Both the EV Market and Nio Stock Have Credibility Problems

Stakeholders of Nio (NYSE:NIO) are not having a good time this year. Since the start of January, Nio stock price dipped into crisis territory at a few ticks above $2.50. Mathematically, we’re talking about a more than 58% loss at this year’s halfway marker.

Both the EV Market and Nio Stock Have Credibility Problems

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The situation could get worse for Nio because the electric-vehicle maker’s flagship SUV, the ES8, has a serious defect: its catching on fire. Specifically, NIO claims that these explosive incidents are battery-related. For the past few months, multiple reports surfaced. One ES8 began emitting smoke, while another burst into flames.

As a precaution, the automaker issued a recall affecting 4,800 units of the ES8. On a side note, I think we should give credit to NIO here. Many car companies, including General Motors (NYSE:GM) and Toyota (NYSE:TM) have lagged in their response to their respective product defects.

Will this overture to consumer safety help lift the Nio stock price from the doldrums? I have my doubts.

EVs Are Supposed to Be More Reliable

A big reason why I’m skeptical about a straightforward recovery for NIO stock is credibility. Simply put, “regular” cars with internal combustion engines (ICE) have it, and EVs aren’t quite there yet.

Of course, it’s an unfair comparison. ICE have been around practically forever. On the other hand, EVs have started to work their way into mainstream acceptance. Undoubtedly, the platform represents the fastest-growing automotive segment. Nevertheless, doubters remain.

Because as much hype as EVs often receive, integration into the ICE-dominated world is a factually daunting task. When you count all the sales figures, EVs in the U.S. represent a very small market. Therefore, this clean-energy platform must consistently make convincing steps forward.

What just happened with NIO and Tesla (NASDAQ:TSLA), which also incurred a battery-smoking incident, are huge steps backward.

And in theory, EVs are supposed to be more reliable than their traditional fossil-fueled counterparts. The latter has thousands of moving parts, while EVs have only about 20. You don’t have to be an automotive engineer to deduct the obvious: fewer moving parts, less chance of things going wrong.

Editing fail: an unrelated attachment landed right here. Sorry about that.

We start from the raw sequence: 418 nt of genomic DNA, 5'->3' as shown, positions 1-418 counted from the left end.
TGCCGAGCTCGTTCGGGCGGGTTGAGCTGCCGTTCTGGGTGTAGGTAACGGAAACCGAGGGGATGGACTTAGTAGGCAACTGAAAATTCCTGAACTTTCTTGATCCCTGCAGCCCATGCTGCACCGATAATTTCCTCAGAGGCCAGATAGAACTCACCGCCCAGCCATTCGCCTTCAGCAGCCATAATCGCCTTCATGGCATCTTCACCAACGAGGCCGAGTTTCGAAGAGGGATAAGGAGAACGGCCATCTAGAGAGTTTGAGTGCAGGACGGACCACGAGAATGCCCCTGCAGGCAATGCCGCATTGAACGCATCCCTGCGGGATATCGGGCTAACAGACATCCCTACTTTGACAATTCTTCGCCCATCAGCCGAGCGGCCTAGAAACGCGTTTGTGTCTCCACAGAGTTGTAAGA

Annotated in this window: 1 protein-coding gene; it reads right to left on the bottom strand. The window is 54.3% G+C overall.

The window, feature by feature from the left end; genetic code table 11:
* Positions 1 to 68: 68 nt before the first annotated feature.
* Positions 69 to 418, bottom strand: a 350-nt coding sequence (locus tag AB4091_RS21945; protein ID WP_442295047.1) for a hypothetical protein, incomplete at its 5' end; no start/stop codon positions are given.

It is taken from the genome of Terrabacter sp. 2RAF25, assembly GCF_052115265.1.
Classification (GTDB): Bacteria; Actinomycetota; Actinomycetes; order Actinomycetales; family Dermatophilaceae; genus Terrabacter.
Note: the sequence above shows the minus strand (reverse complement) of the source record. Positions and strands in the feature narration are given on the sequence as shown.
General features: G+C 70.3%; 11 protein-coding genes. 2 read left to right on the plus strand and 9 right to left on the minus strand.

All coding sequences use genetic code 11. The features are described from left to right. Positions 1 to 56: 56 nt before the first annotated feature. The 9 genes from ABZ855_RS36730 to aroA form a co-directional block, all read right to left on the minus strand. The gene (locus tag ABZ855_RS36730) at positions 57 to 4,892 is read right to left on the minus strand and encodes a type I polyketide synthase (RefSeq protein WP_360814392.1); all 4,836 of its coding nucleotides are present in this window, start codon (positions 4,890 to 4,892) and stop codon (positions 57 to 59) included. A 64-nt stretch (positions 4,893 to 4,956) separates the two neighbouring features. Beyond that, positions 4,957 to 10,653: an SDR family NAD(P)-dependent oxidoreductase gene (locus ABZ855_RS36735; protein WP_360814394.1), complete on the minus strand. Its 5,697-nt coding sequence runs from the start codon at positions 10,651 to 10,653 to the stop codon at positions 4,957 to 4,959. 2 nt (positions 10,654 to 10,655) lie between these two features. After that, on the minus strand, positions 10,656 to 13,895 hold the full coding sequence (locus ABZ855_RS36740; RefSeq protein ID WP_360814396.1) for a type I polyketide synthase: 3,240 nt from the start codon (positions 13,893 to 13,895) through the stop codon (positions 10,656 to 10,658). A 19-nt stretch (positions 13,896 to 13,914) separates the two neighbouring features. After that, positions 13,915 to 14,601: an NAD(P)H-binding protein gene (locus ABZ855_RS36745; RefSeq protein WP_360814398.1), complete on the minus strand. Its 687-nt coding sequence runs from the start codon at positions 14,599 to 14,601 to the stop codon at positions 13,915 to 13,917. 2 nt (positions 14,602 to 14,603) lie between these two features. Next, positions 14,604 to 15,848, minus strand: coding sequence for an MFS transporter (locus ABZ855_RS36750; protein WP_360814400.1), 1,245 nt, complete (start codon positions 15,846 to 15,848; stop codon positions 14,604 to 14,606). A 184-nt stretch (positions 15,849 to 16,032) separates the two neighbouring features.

Yet here we are. Adding to concerns about the Chinese automaker and Tesla, German luxury brand Audi — owned by Volkswagen (OTCMKTS:VLKAF) — will recall 540 units of its first battery-powered SUV. Although drivers have reported no fires, Audi is taking a proactive approach due to potential fire risks.

This really takes the shine off Nio stock. Yes, the battery-related fires aren’t limited to the Chinese automaker, but that doesn’t help their cause. EVs have a big disadvantage to ICE cars in that they must evangelize their specific products and the platform.

Right now, every EV venture is selling a rough message.

Idealism Meets Reality for Nio Stock

Prior to Tesla CEO Elon Musk’s many controversies, I was a huge fan of him and his organization. I still respect Musk’s innovative mind. However, he really started to lose the plot with various unforced errors.

Looking back on it, you can argue that arrogance undid Tesla. Musk thought he was above the law, and that audacity caught up to him.

It’s this same arrogance that underlines the EV market. For example, Forbes’ contributor Tom Raftery envisions a future where ICE drivers will be regarded as the automotive equivalent of smokers. College professors and rabbis stress the moral principles of EV driving as well.

While I respect their position, I think it’s a tad too aggressive to invoke a superiority complex onto EVs. This platform, as the red ink in the NIO stock price demonstrates, has much to prove.

Primarily, EV companies’ shared idealism is running face-to-face with reality. As Quartz contributor Echo Huang argued, the push for additional range may have exacerbated recent battery fires. If so, that really puts a damper on NIO stock because improved range represents a big selling point for today’s EVs.

It also means that EVs are consumer products available to the affluent. I don’t think it’s any coincidence that cheaper EVs, such as the Fiat 500e and the Hyundai IONIQ Electric, typically have shorter range than the expensive Tesla Model S P100DL.

To bridge this gap, manufacturers are competing vigorously to improve battery capacity. But this competitive surge is apparently putting drivers’ lives and property at risk. How is that a moral argument favoring NIO stock and the EV industry?

Overwhelming Fundamental Headwinds Plague NIO

The best EV automakers have their work cut out for them. I believe that’s one of the reasons why established names haven’t invested quite as much into EVs until recently.

But for an upstart like Nio, I’m not liking what I’m seeing. To effectively address the growing challenges in this industry requires capital expenditures. A quick look at the company’s financials tells you all you need to know. They’re just not in a position to respond.

Admittedly, the NIO stock price now is very attractive and it’s not unreasonable to expect a dead-cat bounce from these levels. However, I’d caution anyone considering this move to only view it as a short-term gamble. This is a distressed name on so many levels.

As of this writing, Josh Enomoto did not hold a position in any of the aforementioned securities.

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